Thursday, August 27, 2020


THE STRENGTH OF EGGSHELLS by Kirsty Powell (Cloud Ink Press, 2019)

Reviewed by Karen Chisholm

Kate sets out on a motorbike to find her past. Why does her mother Jane only communicate through poetry? What became of her grandmother Meredith who travelled up the Whanganui River on a paddle steamer to marry a returned soldier in an ill-fated valley beyond the Bridge to Nowhere? And what should Kate do about her own two pointed love triangle.

THE STRENGTH OF EGGSHELLS explores the lives of strong rural New Zealanders, set against the fragile isolation of a farm upbringing, two world wars and a landscape that is inevitably slipping beyond reach. 

Another in a long line of amazing family saga novels out of New Zealand, THE STRENGTH OF EGGSHELLS is the debut novel of Kirsty Powell.

A tale of the women of three generations of one family, this novel is the story of discovery, understanding and acceptance.

In the present day Kate is self-conscious about her height, and unsure of her background, and the circumstances of her birth mother Jane's residency in a mental hospital. Jane's story is told mostly by the Medical Officer there, Dr Bean, Jane having been badly burnt in a fire. He is a gentle man, and he and Jane use poetry to communicate, with Jane providing hints about her past life, although it's obvious she is holding back details from her daughter as well.

Then there is Kate's Grandmother Meredith. An incomer to a remote valley surrounding the Whanganui River post the First World War, in a soldier settler area that eventually was deserted, and allowed to return mostly to its original splendour. Meredith has a loveless marriage with a man who turned to whisky, and ends up living in a Maori hut behind the farm house, contributing little to the running of the farm. Meredith, however, had turned her hand to everything, she was a strong, determined, calm woman of infinite capacity and longing. You can't hope but think that Kate will discover a connection with her Grandmother, and find some of that strength and capability is somehow genetic.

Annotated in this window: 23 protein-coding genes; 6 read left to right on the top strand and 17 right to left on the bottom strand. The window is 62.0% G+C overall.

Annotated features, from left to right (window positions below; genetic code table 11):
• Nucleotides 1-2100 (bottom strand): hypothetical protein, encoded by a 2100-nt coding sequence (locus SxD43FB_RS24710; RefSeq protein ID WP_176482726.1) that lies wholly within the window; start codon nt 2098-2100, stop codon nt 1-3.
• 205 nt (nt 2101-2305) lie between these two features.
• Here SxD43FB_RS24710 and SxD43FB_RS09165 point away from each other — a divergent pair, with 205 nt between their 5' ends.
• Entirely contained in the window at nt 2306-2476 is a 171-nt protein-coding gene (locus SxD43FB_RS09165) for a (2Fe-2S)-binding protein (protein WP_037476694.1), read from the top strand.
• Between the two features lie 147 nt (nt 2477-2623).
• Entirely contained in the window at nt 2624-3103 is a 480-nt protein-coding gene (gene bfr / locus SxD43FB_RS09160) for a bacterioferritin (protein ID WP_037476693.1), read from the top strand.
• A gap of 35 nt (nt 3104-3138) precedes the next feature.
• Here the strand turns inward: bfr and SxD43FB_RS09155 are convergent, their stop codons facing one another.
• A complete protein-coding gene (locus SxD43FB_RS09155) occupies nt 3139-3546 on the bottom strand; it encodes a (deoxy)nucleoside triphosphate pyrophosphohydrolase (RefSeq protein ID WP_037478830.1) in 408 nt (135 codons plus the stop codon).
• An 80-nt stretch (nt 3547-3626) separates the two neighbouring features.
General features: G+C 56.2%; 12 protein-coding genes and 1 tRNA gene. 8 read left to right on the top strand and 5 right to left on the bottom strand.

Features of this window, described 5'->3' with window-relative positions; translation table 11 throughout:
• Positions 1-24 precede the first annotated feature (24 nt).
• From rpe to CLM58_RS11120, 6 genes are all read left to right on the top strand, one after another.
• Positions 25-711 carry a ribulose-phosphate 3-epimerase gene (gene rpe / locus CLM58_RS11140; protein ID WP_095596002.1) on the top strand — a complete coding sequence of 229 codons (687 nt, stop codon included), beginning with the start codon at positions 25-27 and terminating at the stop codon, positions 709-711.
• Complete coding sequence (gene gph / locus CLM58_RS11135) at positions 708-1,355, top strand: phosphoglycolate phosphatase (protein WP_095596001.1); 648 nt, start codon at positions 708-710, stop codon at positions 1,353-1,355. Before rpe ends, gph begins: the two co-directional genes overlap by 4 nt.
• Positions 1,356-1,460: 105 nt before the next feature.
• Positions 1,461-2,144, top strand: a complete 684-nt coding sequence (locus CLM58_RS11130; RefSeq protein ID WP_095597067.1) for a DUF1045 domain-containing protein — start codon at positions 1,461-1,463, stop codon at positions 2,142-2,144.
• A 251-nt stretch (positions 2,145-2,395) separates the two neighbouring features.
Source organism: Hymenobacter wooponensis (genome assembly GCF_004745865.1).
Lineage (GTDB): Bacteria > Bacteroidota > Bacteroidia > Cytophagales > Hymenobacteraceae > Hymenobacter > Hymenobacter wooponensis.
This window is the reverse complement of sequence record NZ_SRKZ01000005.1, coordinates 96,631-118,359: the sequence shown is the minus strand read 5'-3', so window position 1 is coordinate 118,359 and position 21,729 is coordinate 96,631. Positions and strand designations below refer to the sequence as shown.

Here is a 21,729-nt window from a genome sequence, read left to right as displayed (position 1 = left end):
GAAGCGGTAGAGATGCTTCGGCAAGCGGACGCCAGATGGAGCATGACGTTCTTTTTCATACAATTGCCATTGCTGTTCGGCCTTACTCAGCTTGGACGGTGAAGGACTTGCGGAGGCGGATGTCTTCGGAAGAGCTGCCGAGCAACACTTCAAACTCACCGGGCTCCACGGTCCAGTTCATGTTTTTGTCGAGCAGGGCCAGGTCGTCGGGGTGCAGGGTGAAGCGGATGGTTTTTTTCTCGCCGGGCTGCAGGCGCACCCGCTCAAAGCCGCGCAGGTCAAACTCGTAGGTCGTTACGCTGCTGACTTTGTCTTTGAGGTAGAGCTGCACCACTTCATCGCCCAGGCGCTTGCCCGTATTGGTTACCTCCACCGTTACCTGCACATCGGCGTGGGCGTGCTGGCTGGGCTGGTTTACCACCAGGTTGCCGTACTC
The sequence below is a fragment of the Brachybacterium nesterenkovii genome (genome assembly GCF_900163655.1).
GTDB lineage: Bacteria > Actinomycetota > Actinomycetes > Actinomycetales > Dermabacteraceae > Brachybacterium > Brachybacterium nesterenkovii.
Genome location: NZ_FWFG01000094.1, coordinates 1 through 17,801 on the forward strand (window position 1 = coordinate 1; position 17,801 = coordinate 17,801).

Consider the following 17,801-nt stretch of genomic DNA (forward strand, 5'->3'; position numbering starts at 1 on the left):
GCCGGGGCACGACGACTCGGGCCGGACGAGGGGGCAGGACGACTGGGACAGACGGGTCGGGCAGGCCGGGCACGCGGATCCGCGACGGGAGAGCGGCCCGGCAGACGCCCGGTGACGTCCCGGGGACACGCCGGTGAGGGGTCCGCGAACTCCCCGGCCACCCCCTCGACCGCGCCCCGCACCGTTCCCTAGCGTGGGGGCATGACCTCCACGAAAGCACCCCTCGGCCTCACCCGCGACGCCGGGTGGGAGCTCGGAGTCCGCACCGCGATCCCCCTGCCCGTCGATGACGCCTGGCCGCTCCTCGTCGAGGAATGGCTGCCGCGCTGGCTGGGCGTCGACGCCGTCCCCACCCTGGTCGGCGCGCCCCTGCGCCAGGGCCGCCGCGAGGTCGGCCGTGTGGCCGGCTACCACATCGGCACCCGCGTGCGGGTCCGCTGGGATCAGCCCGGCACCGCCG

Kate is looking backwards to the women in her family at a time of need in her own life, discovering a book of Jane's poetry kept by Dr Bean. The overall story is told in a series of chapters narrated by each of these characters. It's a journey of discovery that the reader is taken on at the same time as Kate, which sometimes can be a bit cliched or corny, but in THE STRENGTH OF EGGSHELLS is anything but. The story of women's lives and their strength and commitment to the development of places and families seems to be all too frequently missing from the history of our places, and this novel takes us into interesting territory with the connection between three female generations. The strong, resilient determined but sad Grandmother; the damaged and struggling Mother, and now Kate - the inheritor of much potential and a background that's unclear and needs to be swept into the open to allow her to take advantage of the future. It also doesn't flinch from the violence and sexism of the past, as well as non-gratuitous depictions of rape and murder.

It's an elegant reminder of the rural roots of so many families. Not just that we had somebody who came from the Bush, but that the bush provided those families with a start, and the chance to create strong connections to the place. It reminded this reader yet again that we owe understanding and respect to people who have a much longer connection to the land and know that it's part of their identity and their existence.